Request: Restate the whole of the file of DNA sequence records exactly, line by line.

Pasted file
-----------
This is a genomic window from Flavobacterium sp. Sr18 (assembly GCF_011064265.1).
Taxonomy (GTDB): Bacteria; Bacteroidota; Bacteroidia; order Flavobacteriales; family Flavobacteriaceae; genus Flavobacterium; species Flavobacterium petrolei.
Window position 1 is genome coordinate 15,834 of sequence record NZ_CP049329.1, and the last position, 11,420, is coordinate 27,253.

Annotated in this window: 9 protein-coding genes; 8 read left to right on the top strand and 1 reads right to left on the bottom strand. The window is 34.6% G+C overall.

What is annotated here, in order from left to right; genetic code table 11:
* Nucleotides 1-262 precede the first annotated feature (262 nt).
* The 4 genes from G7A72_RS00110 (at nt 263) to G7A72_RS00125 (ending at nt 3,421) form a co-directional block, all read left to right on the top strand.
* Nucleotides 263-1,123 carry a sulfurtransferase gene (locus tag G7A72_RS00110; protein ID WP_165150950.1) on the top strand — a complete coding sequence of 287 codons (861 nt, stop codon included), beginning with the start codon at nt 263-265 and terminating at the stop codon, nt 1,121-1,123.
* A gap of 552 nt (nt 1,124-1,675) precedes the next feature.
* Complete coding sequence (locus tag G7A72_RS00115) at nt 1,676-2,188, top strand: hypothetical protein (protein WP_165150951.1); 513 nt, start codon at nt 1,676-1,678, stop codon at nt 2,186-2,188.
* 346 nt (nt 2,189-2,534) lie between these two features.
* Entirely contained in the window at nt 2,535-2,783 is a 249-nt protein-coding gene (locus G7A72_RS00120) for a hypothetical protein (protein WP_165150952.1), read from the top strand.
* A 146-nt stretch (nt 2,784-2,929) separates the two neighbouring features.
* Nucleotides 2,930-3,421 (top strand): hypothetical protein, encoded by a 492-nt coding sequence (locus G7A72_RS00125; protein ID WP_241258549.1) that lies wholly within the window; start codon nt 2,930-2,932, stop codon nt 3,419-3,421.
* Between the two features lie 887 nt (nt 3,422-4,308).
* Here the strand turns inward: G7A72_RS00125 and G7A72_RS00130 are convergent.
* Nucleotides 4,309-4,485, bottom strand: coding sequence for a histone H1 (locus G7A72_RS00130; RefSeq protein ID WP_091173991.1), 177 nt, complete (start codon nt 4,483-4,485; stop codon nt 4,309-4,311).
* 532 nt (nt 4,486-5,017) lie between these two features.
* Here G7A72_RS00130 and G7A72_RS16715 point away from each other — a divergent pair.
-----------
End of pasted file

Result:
This is a genomic window from Flavobacterium sp. Sr18 (assembly GCF_011064265.1).
Taxonomy (GTDB): Bacteria; Bacteroidota; Bacteroidia; order Flavobacteriales; family Flavobacteriaceae; genus Flavobacterium; species Flavobacterium petrolei.
Window position 1 is genome coordinate 15,834 of sequence record NZ_CP049329.1, and the last position, 11,420, is coordinate 27,253.

Annotated in this window: 9 protein-coding genes; 8 read left to right on the top strand and 1 reads right to left on the bottom strand. The window is 34.6% G+C overall.

What is annotated here, in order from left to right; genetic code table 11:
* Nucleotides 1-262 precede the first annotated feature (262 nt).
* The 4 genes from G7A72_RS00110 (at nt 263) to G7A72_RS00125 (ending at nt 3,421) form a co-directional block, all read left to right on the top strand.
* Nucleotides 263-1,123 carry a sulfurtransferase gene (locus tag G7A72_RS00110; protein ID WP_165150950.1) on the top strand — a complete coding sequence of 287 codons (861 nt, stop codon included), beginning with the start codon at nt 263-265 and terminating at the stop codon, nt 1,121-1,123.
* A gap of 552 nt (nt 1,124-1,675) precedes the next feature.
* Complete coding sequence (locus tag G7A72_RS00115) at nt 1,676-2,188, top strand: hypothetical protein (protein WP_165150951.1); 513 nt, start codon at nt 1,676-1,678, stop codon at nt 2,186-2,188.
* 346 nt (nt 2,189-2,534) lie between these two features.
* Entirely contained in the window at nt 2,535-2,783 is a 249-nt protein-coding gene (locus G7A72_RS00120) for a hypothetical protein (protein WP_165150952.1), read from the top strand.
* A 146-nt stretch (nt 2,784-2,929) separates the two neighbouring features.
* Nucleotides 2,930-3,421 (top strand): hypothetical protein, encoded by a 492-nt coding sequence (locus G7A72_RS00125; protein ID WP_241258549.1) that lies wholly within the window; start codon nt 2,930-2,932, stop codon nt 3,419-3,421.
* Between the two features lie 887 nt (nt 3,422-4,308).
* Here the strand turns inward: G7A72_RS00125 and G7A72_RS00130 are convergent.
* Nucleotides 4,309-4,485, bottom strand: coding sequence for a histone H1 (locus G7A72_RS00130; RefSeq protein ID WP_091173991.1), 177 nt, complete (start codon nt 4,483-4,485; stop codon nt 4,309-4,311).
* 532 nt (nt 4,486-5,017) lie between these two features.
* Here G7A72_RS00130 and G7A72_RS16715 point away from each other — a divergent pair.